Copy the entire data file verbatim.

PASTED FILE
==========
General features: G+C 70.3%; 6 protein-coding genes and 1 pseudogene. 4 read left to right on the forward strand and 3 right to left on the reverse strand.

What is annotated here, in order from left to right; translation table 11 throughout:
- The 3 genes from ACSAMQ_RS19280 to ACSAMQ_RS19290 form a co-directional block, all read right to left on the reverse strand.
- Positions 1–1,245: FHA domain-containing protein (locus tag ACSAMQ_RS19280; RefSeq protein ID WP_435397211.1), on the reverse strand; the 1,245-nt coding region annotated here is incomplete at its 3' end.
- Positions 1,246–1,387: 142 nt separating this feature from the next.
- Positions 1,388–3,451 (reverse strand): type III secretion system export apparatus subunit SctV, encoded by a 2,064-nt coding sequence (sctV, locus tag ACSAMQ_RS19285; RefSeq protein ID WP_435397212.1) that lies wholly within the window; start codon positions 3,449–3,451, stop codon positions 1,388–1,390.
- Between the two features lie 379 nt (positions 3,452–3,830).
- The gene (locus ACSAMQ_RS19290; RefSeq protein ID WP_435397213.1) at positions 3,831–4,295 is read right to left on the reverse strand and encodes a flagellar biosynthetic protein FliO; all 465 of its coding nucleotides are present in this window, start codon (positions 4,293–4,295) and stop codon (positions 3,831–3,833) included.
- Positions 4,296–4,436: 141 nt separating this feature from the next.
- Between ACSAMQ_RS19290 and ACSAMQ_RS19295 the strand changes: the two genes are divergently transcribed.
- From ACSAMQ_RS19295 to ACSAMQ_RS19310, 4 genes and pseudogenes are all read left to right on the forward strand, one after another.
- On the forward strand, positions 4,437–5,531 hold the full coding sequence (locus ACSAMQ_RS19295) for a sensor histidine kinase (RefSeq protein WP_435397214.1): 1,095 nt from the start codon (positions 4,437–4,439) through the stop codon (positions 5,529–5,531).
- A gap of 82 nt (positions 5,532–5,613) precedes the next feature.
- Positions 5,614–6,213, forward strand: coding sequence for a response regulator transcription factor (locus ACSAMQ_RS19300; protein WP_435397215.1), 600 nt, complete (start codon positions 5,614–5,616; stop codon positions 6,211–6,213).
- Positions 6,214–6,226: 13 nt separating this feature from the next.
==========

General features: G+C 70.3%; 6 protein-coding genes and 1 pseudogene. 4 read left to right on the forward strand and 3 right to left on the reverse strand.

What is annotated here, in order from left to right; translation table 11 throughout:
- The 3 genes from ACSAMQ_RS19280 to ACSAMQ_RS19290 form a co-directional block, all read right to left on the reverse strand.
- Positions 1–1,245: FHA domain-containing protein (locus tag ACSAMQ_RS19280; RefSeq protein ID WP_435397211.1), on the reverse strand; the 1,245-nt coding region annotated here is incomplete at its 3' end.
- Positions 1,246–1,387: 142 nt separating this feature from the next.
- Positions 1,388–3,451 (reverse strand): type III secretion system export apparatus subunit SctV, encoded by a 2,064-nt coding sequence (sctV, locus tag ACSAMQ_RS19285; RefSeq protein ID WP_435397212.1) that lies wholly within the window; start codon positions 3,449–3,451, stop codon positions 1,388–1,390.
- Between the two features lie 379 nt (positions 3,452–3,830).
- The gene (locus ACSAMQ_RS19290; RefSeq protein ID WP_435397213.1) at positions 3,831–4,295 is read right to left on the reverse strand and encodes a flagellar biosynthetic protein FliO; all 465 of its coding nucleotides are present in this window, start codon (positions 4,293–4,295) and stop codon (positions 3,831–3,833) included.
- Positions 4,296–4,436: 141 nt separating this feature from the next.
- Between ACSAMQ_RS19290 and ACSAMQ_RS19295 the strand changes: the two genes are divergently transcribed.
- From ACSAMQ_RS19295 to ACSAMQ_RS19310, 4 genes and pseudogenes are all read left to right on the forward strand, one after another.
- On the forward strand, positions 4,437–5,531 hold the full coding sequence (locus ACSAMQ_RS19295) for a sensor histidine kinase (RefSeq protein WP_435397214.1): 1,095 nt from the start codon (positions 4,437–4,439) through the stop codon (positions 5,529–5,531).
- A gap of 82 nt (positions 5,532–5,613) precedes the next feature.
- Positions 5,614–6,213, forward strand: coding sequence for a response regulator transcription factor (locus ACSAMQ_RS19300; protein WP_435397215.1), 600 nt, complete (start codon positions 5,614–5,616; stop codon positions 6,211–6,213).
- Positions 6,214–6,226: 13 nt separating this feature from the next.